Our Postdoctoral Fellow, Dr Cathy McAteer, carried out this case study on the life and cultural influences of the ethnically Russian, Latvian-born translator David Magarshack, whose translations of Dostoevsky, Chekhov, and others for Penguin Books remained canonical in the Anglophone world for decades. In this project, which consolidates her PhD research at the University of Bristol, Dr McAteer extended her scope to include other translators, Magarshack’s contemporaries, who worked for Penguin during the decades immediately following the Second World War. The main research question is how the domesticating strategies employed by Magarshack’s generation of translators helped to ‘tame’, or at least normalize, the alien terrain of Russian literature for UK audiences. Did this softening in public perceptions of Russian culture pave the way for the subsequent sympathetic reception of dissident literature (by Pasternak, Solzhenitsyn, Bulgakov, and Grossman) in translation? To what extent did Penguin’s translators and their networks ‘train’ the political attitudes of their British readership?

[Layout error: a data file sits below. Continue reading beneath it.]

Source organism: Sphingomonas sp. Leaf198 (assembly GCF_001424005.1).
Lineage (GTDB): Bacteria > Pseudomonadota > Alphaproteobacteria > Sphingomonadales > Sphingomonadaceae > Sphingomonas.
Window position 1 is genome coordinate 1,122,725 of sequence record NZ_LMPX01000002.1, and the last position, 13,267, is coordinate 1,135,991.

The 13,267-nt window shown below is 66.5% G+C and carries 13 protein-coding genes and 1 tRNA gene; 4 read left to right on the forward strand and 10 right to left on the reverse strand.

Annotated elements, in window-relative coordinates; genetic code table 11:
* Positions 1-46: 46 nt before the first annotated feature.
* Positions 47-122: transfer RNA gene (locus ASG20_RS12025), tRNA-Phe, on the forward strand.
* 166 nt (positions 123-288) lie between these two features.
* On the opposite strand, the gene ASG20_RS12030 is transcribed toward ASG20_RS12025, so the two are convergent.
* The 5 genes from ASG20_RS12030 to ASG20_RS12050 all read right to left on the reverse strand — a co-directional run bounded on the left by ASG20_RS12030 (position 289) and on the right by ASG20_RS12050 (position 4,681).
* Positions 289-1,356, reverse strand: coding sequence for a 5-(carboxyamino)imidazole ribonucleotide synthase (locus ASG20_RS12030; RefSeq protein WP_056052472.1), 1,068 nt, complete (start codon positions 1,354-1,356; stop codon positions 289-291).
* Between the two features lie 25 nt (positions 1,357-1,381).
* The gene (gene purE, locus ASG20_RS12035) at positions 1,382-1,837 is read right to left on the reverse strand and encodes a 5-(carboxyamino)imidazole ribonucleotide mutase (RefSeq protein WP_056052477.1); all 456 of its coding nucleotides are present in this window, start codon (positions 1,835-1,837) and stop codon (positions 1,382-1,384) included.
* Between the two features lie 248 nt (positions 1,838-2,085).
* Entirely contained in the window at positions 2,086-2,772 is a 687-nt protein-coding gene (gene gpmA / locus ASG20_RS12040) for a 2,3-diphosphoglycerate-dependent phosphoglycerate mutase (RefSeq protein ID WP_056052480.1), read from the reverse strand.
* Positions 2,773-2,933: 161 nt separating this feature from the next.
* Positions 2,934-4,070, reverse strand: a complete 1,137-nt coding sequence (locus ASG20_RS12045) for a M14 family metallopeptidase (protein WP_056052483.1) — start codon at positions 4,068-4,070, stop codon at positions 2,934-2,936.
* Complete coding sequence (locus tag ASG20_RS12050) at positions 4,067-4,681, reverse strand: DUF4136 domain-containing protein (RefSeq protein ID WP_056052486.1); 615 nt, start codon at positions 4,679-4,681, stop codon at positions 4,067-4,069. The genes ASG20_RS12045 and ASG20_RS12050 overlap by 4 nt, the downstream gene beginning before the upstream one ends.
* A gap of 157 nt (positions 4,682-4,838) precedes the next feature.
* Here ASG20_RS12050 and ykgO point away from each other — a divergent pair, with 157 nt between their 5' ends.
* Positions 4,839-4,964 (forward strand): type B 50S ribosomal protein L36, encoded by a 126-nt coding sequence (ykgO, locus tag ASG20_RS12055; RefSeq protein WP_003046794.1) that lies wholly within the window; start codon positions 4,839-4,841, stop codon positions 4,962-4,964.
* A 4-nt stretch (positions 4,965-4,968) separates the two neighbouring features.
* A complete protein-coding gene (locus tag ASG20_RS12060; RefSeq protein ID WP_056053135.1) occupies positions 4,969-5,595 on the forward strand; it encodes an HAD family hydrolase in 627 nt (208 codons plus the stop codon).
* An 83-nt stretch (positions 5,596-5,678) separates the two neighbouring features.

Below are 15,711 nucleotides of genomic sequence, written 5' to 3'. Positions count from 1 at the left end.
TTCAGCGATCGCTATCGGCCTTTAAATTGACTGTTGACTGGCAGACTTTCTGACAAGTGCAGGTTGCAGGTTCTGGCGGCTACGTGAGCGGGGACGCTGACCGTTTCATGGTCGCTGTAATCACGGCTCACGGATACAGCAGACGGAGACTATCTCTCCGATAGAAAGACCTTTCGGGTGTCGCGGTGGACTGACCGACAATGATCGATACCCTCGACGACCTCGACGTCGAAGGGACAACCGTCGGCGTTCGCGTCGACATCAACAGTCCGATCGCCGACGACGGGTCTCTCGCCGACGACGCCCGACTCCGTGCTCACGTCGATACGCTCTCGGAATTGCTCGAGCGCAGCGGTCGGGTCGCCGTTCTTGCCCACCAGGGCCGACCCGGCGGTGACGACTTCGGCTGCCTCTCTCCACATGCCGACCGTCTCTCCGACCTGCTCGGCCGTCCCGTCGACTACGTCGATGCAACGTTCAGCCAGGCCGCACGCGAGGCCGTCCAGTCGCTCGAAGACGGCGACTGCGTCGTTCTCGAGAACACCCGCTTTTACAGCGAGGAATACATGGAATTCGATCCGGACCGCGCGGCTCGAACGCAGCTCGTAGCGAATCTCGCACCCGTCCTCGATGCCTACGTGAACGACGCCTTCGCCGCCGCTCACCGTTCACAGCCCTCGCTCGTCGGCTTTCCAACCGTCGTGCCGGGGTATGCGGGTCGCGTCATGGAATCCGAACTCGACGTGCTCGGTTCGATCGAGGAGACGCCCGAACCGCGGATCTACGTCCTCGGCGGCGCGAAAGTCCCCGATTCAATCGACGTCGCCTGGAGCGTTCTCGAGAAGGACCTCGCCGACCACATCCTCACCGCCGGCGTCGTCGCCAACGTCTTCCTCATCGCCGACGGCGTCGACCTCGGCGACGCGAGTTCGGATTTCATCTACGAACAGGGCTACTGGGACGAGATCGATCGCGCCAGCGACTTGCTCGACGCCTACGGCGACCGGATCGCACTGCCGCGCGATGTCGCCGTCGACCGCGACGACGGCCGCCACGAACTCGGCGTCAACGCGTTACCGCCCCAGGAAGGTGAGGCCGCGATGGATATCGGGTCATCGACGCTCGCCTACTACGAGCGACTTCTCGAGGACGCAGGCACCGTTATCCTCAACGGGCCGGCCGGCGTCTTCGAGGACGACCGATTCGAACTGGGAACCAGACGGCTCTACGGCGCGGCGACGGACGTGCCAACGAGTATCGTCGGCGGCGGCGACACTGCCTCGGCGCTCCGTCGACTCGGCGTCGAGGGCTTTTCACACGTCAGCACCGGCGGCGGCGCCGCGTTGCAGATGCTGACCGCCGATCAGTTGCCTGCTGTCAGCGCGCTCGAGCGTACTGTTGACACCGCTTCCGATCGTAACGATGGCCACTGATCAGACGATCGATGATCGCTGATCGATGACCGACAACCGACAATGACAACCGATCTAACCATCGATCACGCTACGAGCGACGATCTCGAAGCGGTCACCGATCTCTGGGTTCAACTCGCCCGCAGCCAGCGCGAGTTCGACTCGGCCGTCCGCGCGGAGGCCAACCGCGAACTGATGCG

Read Dr McAteer’s research monograph, Translating Great Russian Literature: The Penguin Russian Classics (Routledge BASEES Series), 2020) here. The e-version is Open Access.